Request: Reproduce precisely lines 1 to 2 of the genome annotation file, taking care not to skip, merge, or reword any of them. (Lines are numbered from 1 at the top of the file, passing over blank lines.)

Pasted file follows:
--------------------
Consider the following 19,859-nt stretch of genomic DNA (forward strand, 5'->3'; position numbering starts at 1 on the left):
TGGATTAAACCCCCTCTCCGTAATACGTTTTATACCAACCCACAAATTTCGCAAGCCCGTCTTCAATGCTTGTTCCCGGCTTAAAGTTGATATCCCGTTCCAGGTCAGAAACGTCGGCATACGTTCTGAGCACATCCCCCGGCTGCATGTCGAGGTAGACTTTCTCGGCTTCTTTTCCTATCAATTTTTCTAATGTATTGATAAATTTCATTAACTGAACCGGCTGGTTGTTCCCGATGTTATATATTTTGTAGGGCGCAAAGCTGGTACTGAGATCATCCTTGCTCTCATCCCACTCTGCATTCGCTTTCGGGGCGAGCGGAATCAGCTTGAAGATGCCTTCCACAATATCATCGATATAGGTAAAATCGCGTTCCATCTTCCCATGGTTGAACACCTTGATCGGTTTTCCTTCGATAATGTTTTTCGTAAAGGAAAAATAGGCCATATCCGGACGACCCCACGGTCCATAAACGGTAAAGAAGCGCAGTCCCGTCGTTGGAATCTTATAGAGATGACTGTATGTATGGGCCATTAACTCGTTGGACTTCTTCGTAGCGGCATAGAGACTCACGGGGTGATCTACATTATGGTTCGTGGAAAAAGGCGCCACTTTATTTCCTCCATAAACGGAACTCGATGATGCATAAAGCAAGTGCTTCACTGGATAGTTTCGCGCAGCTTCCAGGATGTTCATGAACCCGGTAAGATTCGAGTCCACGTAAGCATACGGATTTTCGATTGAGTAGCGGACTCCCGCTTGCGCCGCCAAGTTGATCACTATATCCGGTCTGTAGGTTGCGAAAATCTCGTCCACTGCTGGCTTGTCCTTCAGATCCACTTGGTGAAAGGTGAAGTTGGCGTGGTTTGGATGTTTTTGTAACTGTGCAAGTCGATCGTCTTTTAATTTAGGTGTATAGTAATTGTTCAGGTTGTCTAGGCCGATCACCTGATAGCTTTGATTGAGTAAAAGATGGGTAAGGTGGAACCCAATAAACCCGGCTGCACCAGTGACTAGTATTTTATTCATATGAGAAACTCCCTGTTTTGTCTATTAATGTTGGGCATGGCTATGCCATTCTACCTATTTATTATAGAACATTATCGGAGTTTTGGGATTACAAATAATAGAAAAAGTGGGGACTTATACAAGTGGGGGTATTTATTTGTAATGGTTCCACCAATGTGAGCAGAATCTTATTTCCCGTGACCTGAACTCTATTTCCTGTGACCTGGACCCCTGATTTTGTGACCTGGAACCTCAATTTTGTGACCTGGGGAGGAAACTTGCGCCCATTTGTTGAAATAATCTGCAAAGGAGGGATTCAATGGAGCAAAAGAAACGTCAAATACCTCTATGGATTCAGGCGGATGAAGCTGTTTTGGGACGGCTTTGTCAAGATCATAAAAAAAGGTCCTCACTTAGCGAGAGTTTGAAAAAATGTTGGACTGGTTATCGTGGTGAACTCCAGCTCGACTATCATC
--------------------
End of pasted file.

Consider the following 19,859-nt stretch of genomic DNA (forward strand, 5'->3'; position numbering starts at 1 on the left):
TGGATTAAACCCCCTCTCCGTAATACGTTTTATACCAACCCACAAATTTCGCAAGCCCGTCTTCAATGCTTGTTCCCGGCTTAAAGTTGATATCCCGTTCCAGGTCAGAAACGTCGGCATACGTTCTGAGCACATCCCCCGGCTGCATGTCGAGGTAGACTTTCTCGGCTTCTTTTCCTATCAATTTTTCTAATGTATTGATAAATTTCATTAACTGAACCGGCTGGTTGTTCCCGATGTTATATATTTTGTAGGGCGCAAAGCTGGTACTGAGATCATCCTTGCTCTCATCCCACTCTGCATTCGCTTTCGGGGCGAGCGGAATCAGCTTGAAGATGCCTTCCACAATATCATCGATATAGGTAAAATCGCGTTCCATCTTCCCATGGTTGAACACCTTGATCGGTTTTCCTTCGATAATGTTTTTCGTAAAGGAAAAATAGGCCATATCCGGACGACCCCACGGTCCATAAACGGTAAAGAAGCGCAGTCCCGTCGTTGGAATCTTATAGAGATGACTGTATGTATGGGCCATTAACTCGTTGGACTTCTTCGTAGCGGCATAGAGACTCACGGGGTGATCTACATTATGGTTCGTGGAAAAAGGCGCCACTTTATTTCCTCCATAAACGGAACTCGATGATGCATAAAGCAAGTGCTTCACTGGATAGTTTCGCGCAGCTTCCAGGATGTTCATGAACCCGGTAAGATTCGAGTCCACGTAAGCATACGGATTTTCGATTGAGTAGCGGACTCCCGCTTGCGCCGCCAAGTTGATCACTATATCCGGTCTGTAGGTTGCGAAAATCTCGTCCACTGCTGGCTTGTCCTTCAGATCCACTTGGTGAAAGGTGAAGTTGGCGTGGTTTGGATGTTTTTGTAACTGTGCAAGTCGATCGTCTTTTAATTTAGGTGTATAGTAATTGTTCAGGTTGTCTAGGCCGATCACCTGATAGCTTTGATTGAGTAAAAGATGGGTAAGGTGGAACCCAATAAACCCGGCTGCACCAGTGACTAGTATTTTATTCATATGAGAAACTCCCTGTTTTGTCTATTAATGTTGGGCATGGCTATGCCATTCTACCTATTTATTATAGAACATTATCGGAGTTTTGGGATTACAAATAATAGAAAAAGTGGGGACTTATACAAGTGGGGGTATTTATTTGTAATGGTTCCACCAATGTGAGCAGAATCTTATTTCCCGTGACCTGAACTCTATTTCCTGTGACCTGGACCCCTGATTTTGTGACCTGGAACCTCAATTTTGTGACCTGGGGAGGAAACTTGCGCCCATTTGTTGAAATAATCTGCAAAGGAGGGATTCAATGGAGCAAAAGAAACGTCAAATACCTCTATGGATTCAGGCGGATGAAGCTGTTTTGGGACGGCTTTGTCAAGATCATAAAAAAAGGTCCTCACTTAGCGAGAGTTTGAAAAAATGTTGGACTGGTTATCGTGGTGAACTCCAGCTCGACTATCATC